How to Fix Maximum Execution Time Exceeded Error in WordPress

How to Fix Maximum Execution Time Exceeded Error in WordPress

Fixing WordPress errors, even for beginners, isn’t as tough as it may seem. The “Maximum execution time exceeded” error is quite common and can pop up when you’re simply updating WordPress, themes, or plugins. This error doesn’t break your whole website; it’s more like a hiccup in a single task. Your website’s front end keeps working, and you can do other stuff. The only issue is the task that triggered the error won’t get done. But don’t just shrug it off, as it can make your website unresponsive. In this post, we’ll list what usually causes this error and guide you on how to fix Maximum Execution Time Exceeded Error in WordPress.

By the end of this guide, you’ll have the error sorted, and you can go back to using your website without any hassle!

What is the “Maximum Execution Time Exceeded Error”

The “max_execution_time” fatal error in WordPress is a common issue that occurs when a PHP script, such as a WordPress plugin or theme, takes longer to execute than the maximum execution time allowed by the server’s configuration. In WordPress, this error message typically looks like this:

Fatal error: Maximum execution time of XX seconds exceeded

The “max_execution_time” error in WordPress occurs when a PHP script surpasses the predetermined time limit, which is typically set at 30 seconds by WordPress. This time limit is intentionally designed to strike a balance: it allows adequate time for a script to execute and finish its task while preventing it from running excessively long and potentially freezing the entire website.

In essence, WordPress enforces a time limit on PHP scripts to ensure that they are completed within a reasonable timeframe. If a script fails to finish within this allocated time, PHP will forcibly terminate it. This termination is crucial to maintain the overall functionality of your website by preventing one problematic script from causing delays or disruptions for other site visitors.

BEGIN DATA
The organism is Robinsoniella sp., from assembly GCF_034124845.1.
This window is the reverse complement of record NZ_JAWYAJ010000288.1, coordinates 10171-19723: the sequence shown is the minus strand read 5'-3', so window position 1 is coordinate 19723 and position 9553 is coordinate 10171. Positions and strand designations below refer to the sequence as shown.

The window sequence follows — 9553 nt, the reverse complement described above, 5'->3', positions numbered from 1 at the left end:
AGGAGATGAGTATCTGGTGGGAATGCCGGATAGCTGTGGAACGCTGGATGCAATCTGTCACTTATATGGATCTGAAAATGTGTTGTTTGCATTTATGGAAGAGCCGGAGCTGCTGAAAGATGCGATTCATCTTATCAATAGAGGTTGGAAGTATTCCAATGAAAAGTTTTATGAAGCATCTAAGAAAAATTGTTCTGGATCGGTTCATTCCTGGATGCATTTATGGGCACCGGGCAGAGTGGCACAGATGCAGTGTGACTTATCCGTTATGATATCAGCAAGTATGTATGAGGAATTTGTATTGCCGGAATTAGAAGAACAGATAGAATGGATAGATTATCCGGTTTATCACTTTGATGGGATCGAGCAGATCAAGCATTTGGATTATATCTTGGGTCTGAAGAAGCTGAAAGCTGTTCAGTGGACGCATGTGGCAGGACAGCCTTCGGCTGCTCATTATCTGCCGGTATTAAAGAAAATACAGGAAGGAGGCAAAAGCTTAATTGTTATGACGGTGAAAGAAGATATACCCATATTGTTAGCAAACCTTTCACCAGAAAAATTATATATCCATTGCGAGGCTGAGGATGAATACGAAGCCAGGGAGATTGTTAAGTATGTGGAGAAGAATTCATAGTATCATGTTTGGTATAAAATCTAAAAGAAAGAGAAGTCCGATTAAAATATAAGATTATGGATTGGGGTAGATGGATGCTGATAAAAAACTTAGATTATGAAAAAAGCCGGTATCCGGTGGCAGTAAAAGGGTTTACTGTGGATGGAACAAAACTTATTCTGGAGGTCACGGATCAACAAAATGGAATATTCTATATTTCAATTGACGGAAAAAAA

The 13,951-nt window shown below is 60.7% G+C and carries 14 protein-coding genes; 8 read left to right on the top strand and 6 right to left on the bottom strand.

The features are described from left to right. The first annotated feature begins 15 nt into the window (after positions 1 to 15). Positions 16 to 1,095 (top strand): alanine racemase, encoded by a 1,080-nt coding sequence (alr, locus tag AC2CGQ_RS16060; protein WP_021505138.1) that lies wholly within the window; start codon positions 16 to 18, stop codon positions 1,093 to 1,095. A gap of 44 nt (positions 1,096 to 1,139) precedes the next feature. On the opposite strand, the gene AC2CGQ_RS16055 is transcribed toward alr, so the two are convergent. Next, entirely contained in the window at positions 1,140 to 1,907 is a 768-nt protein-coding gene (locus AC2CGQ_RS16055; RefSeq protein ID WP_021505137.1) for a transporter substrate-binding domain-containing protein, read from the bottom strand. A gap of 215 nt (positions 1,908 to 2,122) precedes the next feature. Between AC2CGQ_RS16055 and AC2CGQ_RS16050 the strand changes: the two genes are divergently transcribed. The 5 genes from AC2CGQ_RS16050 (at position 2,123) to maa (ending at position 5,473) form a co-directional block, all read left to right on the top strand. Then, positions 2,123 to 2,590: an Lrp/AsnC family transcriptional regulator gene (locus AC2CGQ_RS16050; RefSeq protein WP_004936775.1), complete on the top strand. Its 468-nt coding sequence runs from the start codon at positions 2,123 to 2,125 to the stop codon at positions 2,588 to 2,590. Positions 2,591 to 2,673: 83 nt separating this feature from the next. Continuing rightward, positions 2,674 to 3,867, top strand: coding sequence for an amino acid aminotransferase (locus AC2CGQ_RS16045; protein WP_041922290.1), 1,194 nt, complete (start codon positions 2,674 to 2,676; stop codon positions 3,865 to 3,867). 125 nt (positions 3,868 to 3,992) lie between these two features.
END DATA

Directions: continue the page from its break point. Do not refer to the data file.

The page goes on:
Why Does the WordPress max_execution_time Fatal Error Occur?

The WordPress max_execution_time fatal error happens when a WordPress website takes too long to complete a task. It’s like a timeout for the website.

Here’s why it occurs:

  1. Complex Tasks: When WordPress needs to do something complex, like loading a page with lots of content, it might take more time than the server allows.
  2. Server Restrictions: Web servers have a time limit for tasks to prevent overuse. If WordPress hits this limit, it gives an error.
  3. Inefficient Code: Sometimes, WordPress or its plugins/themes have code that’s not efficient. It takes longer to execute, so it hits the time limit.
  4. Large Data: If your website has lots of data to process, like images or posts, it can slow down tasks and trigger the error.

This time limit allows WordPress to use plugins, themes, and scripts while keeping the server running smoothly. However, if a script, plugin, or theme is poorly coded or has been compromised by malware, it might take more time to execute, surpassing the set time limit and triggering the error. This error is essentially a safeguard to ensure server efficiency and protect against potentially harmful or resource-intensive code.

How to Fix Maximum Execution Time Exceeded Error in WordPress

To fix the “Maximum Execution Time Exceeded” error in WordPress, you can try several methods. Here’s a step-by-step guide using the different methods.

1. Use WordPress Recovery Mode

Depending on the time and location of the error occurrence, WordPress might display an error message on your website, indicating that it is experiencing technical difficulties.

How to Fix Maximum Execution Time Exceeded Error in WordPress

These technical issues are a part of a protective feature introduced in WordPress 5.2. In such cases, you might also receive an email notification, particularly if the error was triggered by a plugin. This email will inform you about the specific plugin responsible for the problem. How to Fix Maximum Execution Time Exceeded Error in WordPress

Furthermore, the email will contain a unique link. This link provides you with the opportunity to access WordPress through a feature known as ‘Recovery mode.’ Once in Recovery mode, you’ll have the ability to easily deactivate or remove the problematic plugin, thereby resolving the error and restoring your website’s functionality.

2. Edit Your .htaccess File

In the event that you prefer not to deactivate a plugin, an alternative approach to resolving the root cause of the error involves editing your .htaccess file manually.

To address the error, you will need to make a manual adjustment to your .htaccess file by adding a simple line of code. To begin, establish a connection to your website using an FTP client or access the File Manager application through your hosting dashboard.